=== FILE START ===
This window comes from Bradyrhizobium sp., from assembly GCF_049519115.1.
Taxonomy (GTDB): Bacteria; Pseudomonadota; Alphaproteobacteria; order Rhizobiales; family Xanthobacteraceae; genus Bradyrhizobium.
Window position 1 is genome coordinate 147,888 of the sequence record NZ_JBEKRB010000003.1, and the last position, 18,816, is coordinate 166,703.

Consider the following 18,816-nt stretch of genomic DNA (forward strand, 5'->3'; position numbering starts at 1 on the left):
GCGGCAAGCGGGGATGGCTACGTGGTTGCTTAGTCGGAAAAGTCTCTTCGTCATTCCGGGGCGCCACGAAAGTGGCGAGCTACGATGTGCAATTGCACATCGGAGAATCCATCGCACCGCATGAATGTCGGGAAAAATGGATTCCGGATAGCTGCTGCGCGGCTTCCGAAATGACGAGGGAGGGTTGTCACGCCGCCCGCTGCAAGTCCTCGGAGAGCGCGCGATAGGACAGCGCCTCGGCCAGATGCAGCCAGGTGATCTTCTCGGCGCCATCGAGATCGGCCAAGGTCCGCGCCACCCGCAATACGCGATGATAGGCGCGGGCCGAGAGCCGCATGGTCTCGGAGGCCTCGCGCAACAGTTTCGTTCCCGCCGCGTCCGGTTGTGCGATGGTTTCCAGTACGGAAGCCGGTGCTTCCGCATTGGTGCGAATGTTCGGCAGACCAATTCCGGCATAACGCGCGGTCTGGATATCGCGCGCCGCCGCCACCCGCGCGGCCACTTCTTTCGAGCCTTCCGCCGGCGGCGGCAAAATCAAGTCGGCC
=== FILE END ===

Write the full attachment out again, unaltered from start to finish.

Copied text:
This window comes from Bradyrhizobium sp., from assembly GCF_049519115.1.
Taxonomy (GTDB): Bacteria; Pseudomonadota; Alphaproteobacteria; order Rhizobiales; family Xanthobacteraceae; genus Bradyrhizobium.
Window position 1 is genome coordinate 147,888 of the sequence record NZ_JBEKRB010000003.1, and the last position, 18,816, is coordinate 166,703.

Consider the following 18,816-nt stretch of genomic DNA (forward strand, 5'->3'; position numbering starts at 1 on the left):
GCGGCAAGCGGGGATGGCTACGTGGTTGCTTAGTCGGAAAAGTCTCTTCGTCATTCCGGGGCGCCACGAAAGTGGCGAGCTACGATGTGCAATTGCACATCGGAGAATCCATCGCACCGCATGAATGTCGGGAAAAATGGATTCCGGATAGCTGCTGCGCGGCTTCCGAAATGACGAGGGAGGGTTGTCACGCCGCCCGCTGCAAGTCCTCGGAGAGCGCGCGATAGGACAGCGCCTCGGCCAGATGCAGCCAGGTGATCTTCTCGGCGCCATCGAGATCGGCCAAGGTCCGCGCCACCCGCAATACGCGATGATAGGCGCGGGCCGAGAGCCGCATGGTCTCGGAGGCCTCGCGCAACAGTTTCGTTCCCGCCGCGTCCGGTTGTGCGATGGTTTCCAGTACGGAAGCCGGTGCTTCCGCATTGGTGCGAATGTTCGGCAGACCAATTCCGGCATAACGCGCGGTCTGGATATCGCGCGCCGCCGCCACCCGCGCGGCCACTTCTTTCGAGCCTTCCGCCGGCGGCGGCAAAATCAAGTCGGCC